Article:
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ment. Disregarding, however, the question whether the view of the judges and the Communists is correct or not, it is interesting to note the connection in which the former put it forward. Answering the claim of the counsel for the defence that one of the jurors was incompetent because he admitted a prejudice against Socialists, Communists, and Anarchists, the judges say that this is no disqualification; for, since Anarchism involves the destruction of law and government, which in turn involves revolution, bloodshed, and murder, and since Socialism or Communism involves a destruction of the right of private property, which in turn involves theft, "the prejudice which the ordinary citizen, who looks at things from a practical standpoint, would have against Anarchism and Communism would be nothing more than a prejudice against crime." After this judical declaration, will the jackals and jackasses of the capitalistic press dare to claim longer that the seven men under death sentence at Chicago were not tried and convicted for their opinions?




[Liberty, November 19, 1887.]

Of the tragedy just enacted at Chicago, what is there to say? Of a deed so foul perpetrated upon men so brave, what words are not inadequate to paint the blackness on the one hand and the glory on the other? My heart was never so full, my pen never so halt. As I write, the dying shout of noble Spies comes back to me from the scaffold: "At this moment our silence is more powerful than speech." But, who speaks or who keeps silent, all of us, I am certain, will from this time forth face the struggle before us with stouter hearts and firmer tread for the examples that have been set us by our murdered comrades. If we add to these a clearer vision, the result will not be doubtful.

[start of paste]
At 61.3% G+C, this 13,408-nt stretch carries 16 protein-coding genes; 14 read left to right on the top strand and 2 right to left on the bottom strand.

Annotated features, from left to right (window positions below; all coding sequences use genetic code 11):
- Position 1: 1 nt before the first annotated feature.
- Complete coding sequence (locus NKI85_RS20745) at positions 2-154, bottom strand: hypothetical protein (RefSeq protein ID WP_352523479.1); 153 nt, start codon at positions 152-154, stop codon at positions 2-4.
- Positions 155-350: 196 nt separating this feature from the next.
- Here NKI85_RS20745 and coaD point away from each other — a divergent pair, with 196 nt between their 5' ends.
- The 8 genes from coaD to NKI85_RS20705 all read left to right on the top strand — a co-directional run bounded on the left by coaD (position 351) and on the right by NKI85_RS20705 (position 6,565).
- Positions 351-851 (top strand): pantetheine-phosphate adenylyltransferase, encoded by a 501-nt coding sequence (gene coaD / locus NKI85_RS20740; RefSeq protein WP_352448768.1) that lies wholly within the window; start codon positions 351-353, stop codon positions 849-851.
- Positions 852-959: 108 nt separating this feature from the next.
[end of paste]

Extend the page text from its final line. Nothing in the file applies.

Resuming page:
And when it is achieved and history shall begin to make up its verdict, it will be seen and acknowledged that the John Browns of America's industrial revolution were hanged at Chicago on the Eleventh of November, 1887. The labor movement has had its Harper's Ferry; when will come the emancipation proclamation?"

"Not good-by, but hail, brothers!" telegraphed Josephine

Tilton to Albert Parsons on the morning of the fatal day;